We live in a society where labels have significant importance and are meaningless all at the same time. This strange paradigm really speaks to the radical changes needed to take place in the world before equality for all can be accomplished.
Let’s focus on the significant importance of labels with regard to the disabled (label). It’s not lost on me that in the first three sentences of this blog I have already labeled a large portion of our population, but it leads right into why labels have significant importance in our society. The “Big Book of Labels” otherwise known as the Diagnostic and Statistical Manual (“DSM”) is in many ways the gatekeeper for access to proper services and accommodations. Without that diagnosis (label) and the proper diagnostic medical code, the insurance companies will not pay. Will not pay for therapy, will not pay for services, will not pay for equipment, and will not pay for anything. Then there are the Schools and the Individuals with Disabilities Education Act where you must meet the definition of an “eligibility or disability category” (Anyone of 13 labels) before needs can even be considered to offer help. Let’s not forget about all of the other federal and state laws such as, the Americans with Disabilities Act (labels), Section 504 (labels) or any of the State Autism insurance laws (labels). The way our society is set-up, it requires all of us to fight for our labels. We have started to revel in our labels; if we remove our labels, brings a loss of services, accommodations and respect. Just look at the debate over the new autism definition (label) for the DSM5 if you think I’m wrong. Does changing the definition in the “Big Book of Labels” mean you no longer have the need for services and accommodations; no, of course not.
So, if labels are so significantly important in our society how can they also be meaningless? Søren Kierkegaard has been quoted as saying, “Once you label me, you negate me.” My son has been labeled over and over again in his 11 years. To help you understand let me begin by counting all the ways my son has been labeled, 1) learning disabled, 2) language disorder, 3) developmentally delayed, 4) small for gestational age, 5) short stature, 6) apraxia of speech, 7) sensory integration disorder, and 8) special education student. After you read all of those labels that have been placed on my young son does that tell you anything about him; no, of course not.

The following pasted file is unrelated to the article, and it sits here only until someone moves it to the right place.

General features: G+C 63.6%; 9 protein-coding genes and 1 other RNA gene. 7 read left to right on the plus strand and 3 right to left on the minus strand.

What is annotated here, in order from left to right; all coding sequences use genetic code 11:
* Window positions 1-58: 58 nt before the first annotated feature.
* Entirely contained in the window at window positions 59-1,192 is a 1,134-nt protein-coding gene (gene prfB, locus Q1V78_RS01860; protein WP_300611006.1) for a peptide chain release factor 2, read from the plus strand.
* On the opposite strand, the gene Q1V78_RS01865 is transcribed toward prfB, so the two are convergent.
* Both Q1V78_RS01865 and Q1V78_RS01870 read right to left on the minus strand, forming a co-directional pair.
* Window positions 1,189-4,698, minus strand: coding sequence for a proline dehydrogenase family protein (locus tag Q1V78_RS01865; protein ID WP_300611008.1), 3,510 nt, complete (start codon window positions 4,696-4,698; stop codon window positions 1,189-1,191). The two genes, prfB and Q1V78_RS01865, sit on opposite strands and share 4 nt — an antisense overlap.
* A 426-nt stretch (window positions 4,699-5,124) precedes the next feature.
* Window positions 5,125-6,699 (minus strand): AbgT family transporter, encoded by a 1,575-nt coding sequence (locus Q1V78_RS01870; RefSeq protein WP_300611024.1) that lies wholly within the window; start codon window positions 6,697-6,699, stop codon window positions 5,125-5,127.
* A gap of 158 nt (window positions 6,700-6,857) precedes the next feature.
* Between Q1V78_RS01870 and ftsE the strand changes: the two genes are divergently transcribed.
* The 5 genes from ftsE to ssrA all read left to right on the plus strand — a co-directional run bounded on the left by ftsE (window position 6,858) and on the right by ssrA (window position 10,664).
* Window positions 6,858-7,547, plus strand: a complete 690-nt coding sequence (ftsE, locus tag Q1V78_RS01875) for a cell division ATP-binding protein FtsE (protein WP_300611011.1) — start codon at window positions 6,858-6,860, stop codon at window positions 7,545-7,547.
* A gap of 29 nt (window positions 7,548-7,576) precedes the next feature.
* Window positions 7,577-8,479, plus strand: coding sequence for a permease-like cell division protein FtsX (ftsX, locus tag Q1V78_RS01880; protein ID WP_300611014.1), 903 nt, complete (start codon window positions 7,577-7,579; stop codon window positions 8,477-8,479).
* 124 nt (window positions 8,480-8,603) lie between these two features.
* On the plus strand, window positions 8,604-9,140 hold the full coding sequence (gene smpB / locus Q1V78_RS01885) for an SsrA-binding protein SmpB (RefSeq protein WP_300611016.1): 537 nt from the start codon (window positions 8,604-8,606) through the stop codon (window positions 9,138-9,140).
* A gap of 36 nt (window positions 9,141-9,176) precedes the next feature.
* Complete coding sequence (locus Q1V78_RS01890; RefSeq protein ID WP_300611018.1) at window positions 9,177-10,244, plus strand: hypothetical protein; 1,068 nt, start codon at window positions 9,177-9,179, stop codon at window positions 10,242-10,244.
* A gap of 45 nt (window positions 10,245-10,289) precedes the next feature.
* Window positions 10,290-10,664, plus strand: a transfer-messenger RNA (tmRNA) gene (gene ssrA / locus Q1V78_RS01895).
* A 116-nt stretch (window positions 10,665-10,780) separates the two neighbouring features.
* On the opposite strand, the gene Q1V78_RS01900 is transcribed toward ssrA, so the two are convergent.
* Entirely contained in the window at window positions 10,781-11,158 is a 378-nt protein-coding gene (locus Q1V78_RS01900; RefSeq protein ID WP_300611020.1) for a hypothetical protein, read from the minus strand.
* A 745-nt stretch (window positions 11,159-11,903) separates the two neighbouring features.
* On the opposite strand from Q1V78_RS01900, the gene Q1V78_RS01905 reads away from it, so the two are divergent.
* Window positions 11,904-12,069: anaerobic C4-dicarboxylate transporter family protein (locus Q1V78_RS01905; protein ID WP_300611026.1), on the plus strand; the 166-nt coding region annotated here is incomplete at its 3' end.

Why, because labels do not tell you anything about my son as a person.
Why, because labels are meaningless in helping to describe an individual.
Why, because we are all individuals with nuances and strengths and challenges and it’s that combination that makes us who we are.
Why, because every last one of us is different in many ways and yet more alike than you might realize.
Why, because my son, you, your children, and I will never fit in a pretty little box with a bow on top.
Why, because I refuse to judge a person by their label and I would rather see them for who they are.
Why, because once you label me, you negate me and you don’t get a chance to know the individual only the label.
So there is the strange paradigm; we need labels in order to receive proper services and accommodations but they are meaningless when describing an individual as a whole. I use labels everyday because I need to in my job as a parent and a special education advocate but that doesn’t mean I have to judge someone by their label. As a matter of fact, if you tell me you have autism or are autistic (whichever you prefer) all that communicates to me is that you might need an accommodation but it doesn’t tell me anything about you. The only way I will learn anything about you is to get to know you. I will however accommodate you, or your child, if you ask, such as:
- My son has autism, this is an emergency could I jump the queue for a public restroom; or
- I am autistic, I don’t really understand your meaning.
The label in this instance helped me understand the need for the accommodation. Although to be quite honest, I would allow any child to jump in front of me in a bathroom line if their parents told me it was an emergency and I would try to explain my meaning in a different way if anyone told me they didn’t understand. I wasn’t always this accommodating but being a parent has sure helped me get there. As I end this blog I will once again remind everyone that while labels have their importance they do not define us because, “Once you label me, you negate me.”